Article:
President Reuven Rivlin on Wednesday officially tasked Prime Minister Benjamin Netanyahu with assembling a coalition to govern the 21st Knesset with a plea to Israel’s leader to soothe social divides after a combative election campaign.
“In democracies, the majority decides. And in these elections, the majority spoke its part,” Rivlin said at a press conference alongside Netanyahu, after officially handing him the appointment.
Netanyahu, who will be serving as prime minister for an unprecedented fifth term, is expected to cobble together a coalition of right-wing and ultra-Orthodox parties after talks kick off Thursday.
Last week’s election saw him defeat challenger Benny Gantz, a former IDF chief who leads the Blue and White party, and who is expected to head the Knesset opposition.
“We’ve been through a difficult election campaign. A lot of things were said that shouldn’t have been said — from all sides — not in a Jewish state, and not in a democratic state,” Rivlin said.
“Us versus them is over, and now it’s just us,” added the president. “Now is the time to stop fighting ‘them’ and to regain faith in ‘us.'”
Netanyahu, in his remarks after Rivlin, vowed to represent all Israelis, “those that voted for me, and those that didn’t.”
The prime minister said he was as excited “as the first time” and perhaps more.
The two held closed talks before the public remarks.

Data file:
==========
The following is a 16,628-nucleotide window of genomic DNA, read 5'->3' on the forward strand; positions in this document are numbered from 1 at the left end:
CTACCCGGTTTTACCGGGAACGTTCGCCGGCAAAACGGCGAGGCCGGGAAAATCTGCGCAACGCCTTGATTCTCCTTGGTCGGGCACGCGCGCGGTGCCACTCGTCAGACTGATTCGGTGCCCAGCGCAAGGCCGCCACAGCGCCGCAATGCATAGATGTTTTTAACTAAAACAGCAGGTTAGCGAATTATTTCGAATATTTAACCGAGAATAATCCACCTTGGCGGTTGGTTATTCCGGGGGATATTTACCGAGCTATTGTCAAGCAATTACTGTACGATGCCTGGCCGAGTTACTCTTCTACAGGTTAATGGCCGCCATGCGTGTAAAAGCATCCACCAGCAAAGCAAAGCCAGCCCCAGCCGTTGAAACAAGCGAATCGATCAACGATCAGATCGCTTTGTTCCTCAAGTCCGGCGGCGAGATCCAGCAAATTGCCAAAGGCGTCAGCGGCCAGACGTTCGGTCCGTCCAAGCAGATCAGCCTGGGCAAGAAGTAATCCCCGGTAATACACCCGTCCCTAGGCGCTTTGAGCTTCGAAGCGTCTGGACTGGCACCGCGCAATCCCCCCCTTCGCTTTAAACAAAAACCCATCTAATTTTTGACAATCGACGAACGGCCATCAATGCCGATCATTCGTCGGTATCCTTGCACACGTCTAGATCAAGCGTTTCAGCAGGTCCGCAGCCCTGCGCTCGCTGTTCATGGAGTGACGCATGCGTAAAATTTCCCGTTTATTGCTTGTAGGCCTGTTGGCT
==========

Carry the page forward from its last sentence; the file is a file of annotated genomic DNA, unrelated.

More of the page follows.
The president’s decision to tap Netanyahu comes after senior members of parties representing 65 of the 120 Knesset members recommended Netanyahu for prime minister in consultations with Rivlin over the past two days.
Though Netanyahu’s Likud party tied with Blue and White at 35 seats apiece, the prime minister is the only one with enough potential partners to cobble together a coalition.
Netanyahu is likely to build a coalition of 65 seats comprising Likud (35 seats), Shas (8), United Torah Judaism (8), Union of Right-Wing Parties (5), Yisrael Beytenu (5) and Kulanu (4).
The opposition is expected to comprise Blue and White (35), Labor (6), Hadash-Ta’al (6), Meretz (4) and Ra’am-Balad (4).
After Rivlin’s selection, Netanyahu will have 28 days to form a government, with the possibility of a two-week extension at the discretion of the president.
Rivlin held meetings on Monday and Tuesday with representatives of the political parties voted into parliament for consultations ahead of the appointment.
Netanyahu and Rivlin have long been reported to be at loggerheads, with the prime minister saying ahead of last week’s Knesset elections that the president was looking for an “excuse” to task political rival Benny Gantz with assembling a coalition.
Rivlin strongly denounced Netanyahu’s comment, with his office saying it was a “despicable attempt” to undermine the public’s trust in his choice of who should get the first go at cobbling together a ruling majority.
Likud is expected to start coalition negotiations on Thursday with representatives of right-wing and Haredi factions.
Avigdor Liberman, whose secularist right-wing Yisrael Beytenu party won five seats in the election, said Monday he would recommend Netanyahu, likely cementing the Likud-led coalition, though Liberman said he would hold his ground on religious and state issues in a coalition likely to be dominated by the religious right.
The clash between religious and secular right-wing parties will likely complicate negotiations going forward.
The Knesset announced Tuesday that the newly elected members will be sworn in on April 30 at 4 p.m. (Israel time). The law dictates the swearing-in ceremony should take place 14 days after the elections, but the Knesset speaker delayed the ceremony due to the Jewish festival of Passover and the Christian holiday of Easter.